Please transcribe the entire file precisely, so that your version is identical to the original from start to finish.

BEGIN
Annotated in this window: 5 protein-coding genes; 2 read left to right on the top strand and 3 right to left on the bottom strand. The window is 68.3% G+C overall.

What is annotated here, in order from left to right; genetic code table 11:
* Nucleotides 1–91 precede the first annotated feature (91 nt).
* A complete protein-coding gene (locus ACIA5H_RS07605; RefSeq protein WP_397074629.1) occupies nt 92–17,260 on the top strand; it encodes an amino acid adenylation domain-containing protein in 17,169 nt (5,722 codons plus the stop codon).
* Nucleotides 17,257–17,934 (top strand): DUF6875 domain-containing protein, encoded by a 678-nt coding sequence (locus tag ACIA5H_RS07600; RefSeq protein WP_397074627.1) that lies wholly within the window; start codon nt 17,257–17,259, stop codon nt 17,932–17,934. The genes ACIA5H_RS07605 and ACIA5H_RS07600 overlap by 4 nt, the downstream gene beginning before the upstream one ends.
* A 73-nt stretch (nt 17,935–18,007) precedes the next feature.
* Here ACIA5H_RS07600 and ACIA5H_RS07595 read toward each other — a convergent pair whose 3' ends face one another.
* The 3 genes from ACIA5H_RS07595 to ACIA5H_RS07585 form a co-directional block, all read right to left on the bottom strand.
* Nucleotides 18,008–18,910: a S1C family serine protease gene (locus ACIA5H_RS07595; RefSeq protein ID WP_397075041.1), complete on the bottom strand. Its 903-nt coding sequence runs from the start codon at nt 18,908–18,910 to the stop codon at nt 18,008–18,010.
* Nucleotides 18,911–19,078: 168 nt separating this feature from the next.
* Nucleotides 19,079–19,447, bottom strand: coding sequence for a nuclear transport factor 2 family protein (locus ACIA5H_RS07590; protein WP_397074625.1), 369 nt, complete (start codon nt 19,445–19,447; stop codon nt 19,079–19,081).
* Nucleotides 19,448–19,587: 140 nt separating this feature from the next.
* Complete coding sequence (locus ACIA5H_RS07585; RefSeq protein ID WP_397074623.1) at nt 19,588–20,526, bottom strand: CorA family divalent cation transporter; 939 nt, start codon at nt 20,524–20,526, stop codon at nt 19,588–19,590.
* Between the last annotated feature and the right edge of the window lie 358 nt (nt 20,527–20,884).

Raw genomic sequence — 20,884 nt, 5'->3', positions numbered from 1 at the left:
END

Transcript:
Annotated in this window: 5 protein-coding genes; 2 read left to right on the top strand and 3 right to left on the bottom strand. The window is 68.3% G+C overall.

What is annotated here, in order from left to right; genetic code table 11:
* Nucleotides 1–91 precede the first annotated feature (91 nt).
* A complete protein-coding gene (locus ACIA5H_RS07605; RefSeq protein WP_397074629.1) occupies nt 92–17,260 on the top strand; it encodes an amino acid adenylation domain-containing protein in 17,169 nt (5,722 codons plus the stop codon).
* Nucleotides 17,257–17,934 (top strand): DUF6875 domain-containing protein, encoded by a 678-nt coding sequence (locus tag ACIA5H_RS07600; RefSeq protein WP_397074627.1) that lies wholly within the window; start codon nt 17,257–17,259, stop codon nt 17,932–17,934. The genes ACIA5H_RS07605 and ACIA5H_RS07600 overlap by 4 nt, the downstream gene beginning before the upstream one ends.
* A 73-nt stretch (nt 17,935–18,007) precedes the next feature.
* Here ACIA5H_RS07600 and ACIA5H_RS07595 read toward each other — a convergent pair whose 3' ends face one another.
* The 3 genes from ACIA5H_RS07595 to ACIA5H_RS07585 form a co-directional block, all read right to left on the bottom strand.
* Nucleotides 18,008–18,910: a S1C family serine protease gene (locus ACIA5H_RS07595; RefSeq protein ID WP_397075041.1), complete on the bottom strand. Its 903-nt coding sequence runs from the start codon at nt 18,908–18,910 to the stop codon at nt 18,008–18,010.
* Nucleotides 18,911–19,078: 168 nt separating this feature from the next.
* Nucleotides 19,079–19,447, bottom strand: coding sequence for a nuclear transport factor 2 family protein (locus ACIA5H_RS07590; protein WP_397074625.1), 369 nt, complete (start codon nt 19,445–19,447; stop codon nt 19,079–19,081).
* Nucleotides 19,448–19,587: 140 nt separating this feature from the next.
* Complete coding sequence (locus ACIA5H_RS07585; RefSeq protein ID WP_397074623.1) at nt 19,588–20,526, bottom strand: CorA family divalent cation transporter; 939 nt, start codon at nt 20,524–20,526, stop codon at nt 19,588–19,590.
* Between the last annotated feature and the right edge of the window lie 358 nt (nt 20,527–20,884).

Raw genomic sequence — 20,884 nt, 5'->3', positions numbered from 1 at the left: